Maybe the more important part of that memory, for me at least, is the abandonment. I understand he was motivated by a noble impulse, but this was seemingly prophetic of a later time, when he did really abandon me. He left the house we all shared, left his marriage, and left me. I can’t say that he should have remained in the marriage, because it was definitely not a good place to be, but…he saved himself, and left me. When he got out of bed that night, he didn’t take me with him to trade places with my mother, he took only himself, made things more comfortable for himself and not me. I suppose that’s what I do hold him accountable for – he left me there to deal with her, every time. Left me there.

So much for family gatherings. They weren’t all that complex, but it’s interesting that’s the one that came to mind first when I considered the writing prompt. Perhaps this is really the root of the absolutely irrational response I have when I feel that I have been abandoned, left in favor of something more pleasant or desirable. I literally come out of my body when that happens. Totally out of it. Maybe that’s where the dissociation started as well. Origin, source, beginning…I’d like to get on with the continuing, the living. I feel like I’m done figuring out where I came from.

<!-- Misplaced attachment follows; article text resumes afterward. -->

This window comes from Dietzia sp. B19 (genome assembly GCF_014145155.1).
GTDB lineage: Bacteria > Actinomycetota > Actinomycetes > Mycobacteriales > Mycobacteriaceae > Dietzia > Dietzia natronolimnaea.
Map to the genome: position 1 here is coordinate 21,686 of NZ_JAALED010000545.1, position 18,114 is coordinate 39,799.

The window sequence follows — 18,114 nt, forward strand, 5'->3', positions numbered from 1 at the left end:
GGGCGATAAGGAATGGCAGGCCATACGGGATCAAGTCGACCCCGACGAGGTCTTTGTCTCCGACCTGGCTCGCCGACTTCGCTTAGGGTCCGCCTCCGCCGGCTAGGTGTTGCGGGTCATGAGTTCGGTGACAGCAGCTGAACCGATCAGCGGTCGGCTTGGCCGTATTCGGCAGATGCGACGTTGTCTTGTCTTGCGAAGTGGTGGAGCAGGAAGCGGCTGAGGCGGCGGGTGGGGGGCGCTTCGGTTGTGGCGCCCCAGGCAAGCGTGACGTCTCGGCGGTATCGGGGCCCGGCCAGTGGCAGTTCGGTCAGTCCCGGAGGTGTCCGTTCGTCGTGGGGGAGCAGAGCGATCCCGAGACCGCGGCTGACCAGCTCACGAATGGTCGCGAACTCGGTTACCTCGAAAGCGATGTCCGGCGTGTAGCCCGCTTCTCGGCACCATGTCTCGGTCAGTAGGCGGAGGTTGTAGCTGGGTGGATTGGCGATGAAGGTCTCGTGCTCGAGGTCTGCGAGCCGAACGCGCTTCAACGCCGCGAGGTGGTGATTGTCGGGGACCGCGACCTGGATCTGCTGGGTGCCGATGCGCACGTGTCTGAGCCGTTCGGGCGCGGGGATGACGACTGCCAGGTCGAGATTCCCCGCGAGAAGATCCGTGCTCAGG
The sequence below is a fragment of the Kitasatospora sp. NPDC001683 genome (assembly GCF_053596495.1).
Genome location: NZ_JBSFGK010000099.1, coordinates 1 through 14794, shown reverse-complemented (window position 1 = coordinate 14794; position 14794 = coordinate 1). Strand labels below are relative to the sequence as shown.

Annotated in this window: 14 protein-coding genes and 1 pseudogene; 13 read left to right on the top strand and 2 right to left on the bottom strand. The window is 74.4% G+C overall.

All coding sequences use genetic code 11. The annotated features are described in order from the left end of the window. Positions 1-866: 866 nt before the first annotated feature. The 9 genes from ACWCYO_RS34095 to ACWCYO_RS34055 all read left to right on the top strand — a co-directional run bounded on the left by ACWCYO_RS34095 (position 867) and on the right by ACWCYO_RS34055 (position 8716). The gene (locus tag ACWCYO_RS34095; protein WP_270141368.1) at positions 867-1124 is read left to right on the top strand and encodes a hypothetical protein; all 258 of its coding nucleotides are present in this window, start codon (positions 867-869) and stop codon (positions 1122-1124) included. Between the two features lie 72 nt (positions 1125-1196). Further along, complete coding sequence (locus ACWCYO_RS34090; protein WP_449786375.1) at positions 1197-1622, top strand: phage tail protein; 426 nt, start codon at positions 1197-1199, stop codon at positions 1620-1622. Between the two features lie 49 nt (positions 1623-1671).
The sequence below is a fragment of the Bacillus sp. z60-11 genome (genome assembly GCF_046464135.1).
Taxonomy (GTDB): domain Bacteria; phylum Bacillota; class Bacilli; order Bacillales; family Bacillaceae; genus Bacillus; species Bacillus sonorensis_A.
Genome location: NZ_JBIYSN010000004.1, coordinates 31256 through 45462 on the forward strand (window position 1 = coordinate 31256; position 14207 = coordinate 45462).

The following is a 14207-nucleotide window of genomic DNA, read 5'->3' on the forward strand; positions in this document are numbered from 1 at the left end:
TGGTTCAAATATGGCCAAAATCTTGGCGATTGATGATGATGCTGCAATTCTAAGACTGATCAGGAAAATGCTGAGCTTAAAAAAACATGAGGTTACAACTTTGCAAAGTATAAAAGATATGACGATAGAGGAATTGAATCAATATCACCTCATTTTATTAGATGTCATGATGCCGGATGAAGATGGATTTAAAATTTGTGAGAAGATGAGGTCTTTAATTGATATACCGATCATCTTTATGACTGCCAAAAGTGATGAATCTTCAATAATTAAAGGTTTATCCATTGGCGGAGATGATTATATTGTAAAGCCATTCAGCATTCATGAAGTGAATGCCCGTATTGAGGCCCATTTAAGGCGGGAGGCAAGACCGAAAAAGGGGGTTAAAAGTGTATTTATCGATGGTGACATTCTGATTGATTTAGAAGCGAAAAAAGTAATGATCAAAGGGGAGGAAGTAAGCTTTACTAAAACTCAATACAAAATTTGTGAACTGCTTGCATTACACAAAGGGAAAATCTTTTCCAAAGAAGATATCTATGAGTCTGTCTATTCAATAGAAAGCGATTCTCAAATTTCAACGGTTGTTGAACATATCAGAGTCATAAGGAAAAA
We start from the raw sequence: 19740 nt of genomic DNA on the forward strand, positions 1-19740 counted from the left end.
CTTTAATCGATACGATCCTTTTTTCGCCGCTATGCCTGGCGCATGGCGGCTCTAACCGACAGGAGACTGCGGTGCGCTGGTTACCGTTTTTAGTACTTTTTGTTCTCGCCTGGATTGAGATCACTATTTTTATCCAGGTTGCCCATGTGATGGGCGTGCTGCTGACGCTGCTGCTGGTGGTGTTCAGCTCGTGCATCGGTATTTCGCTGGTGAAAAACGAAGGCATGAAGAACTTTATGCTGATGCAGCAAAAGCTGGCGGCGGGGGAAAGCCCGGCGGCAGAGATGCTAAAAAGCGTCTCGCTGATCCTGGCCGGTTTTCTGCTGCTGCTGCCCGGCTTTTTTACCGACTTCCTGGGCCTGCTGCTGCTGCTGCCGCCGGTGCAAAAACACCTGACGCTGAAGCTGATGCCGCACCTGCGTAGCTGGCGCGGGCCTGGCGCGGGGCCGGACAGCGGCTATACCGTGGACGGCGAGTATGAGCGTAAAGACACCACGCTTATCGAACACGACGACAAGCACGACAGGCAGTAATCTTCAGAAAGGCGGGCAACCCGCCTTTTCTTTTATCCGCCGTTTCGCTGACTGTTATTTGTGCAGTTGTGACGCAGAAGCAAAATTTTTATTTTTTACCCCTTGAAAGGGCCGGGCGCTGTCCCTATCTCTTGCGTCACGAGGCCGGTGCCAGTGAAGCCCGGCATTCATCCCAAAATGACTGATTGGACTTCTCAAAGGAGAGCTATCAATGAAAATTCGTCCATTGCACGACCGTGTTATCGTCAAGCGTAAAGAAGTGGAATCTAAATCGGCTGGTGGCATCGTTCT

Humble beginnings, but here I am.

Published by annzimmerman

I am Louisiana born and bred, now living in Winston Salem, North Carolina. Fortunately for me, I was already living in NC before Hurricane Katrina decimated my beloved New Orleans. An only child, I now feel that I have no personal history since the hurricane destroyed the relics and artifacts of my childhood. As I have always heard, c'est la vie. My Louisiana roots show in my love of good coffee, good food, and good music. My soggy native soil has also shown me that resilience is hard-wired in my consciousness; when the chips are down (or drowned)...bring it on.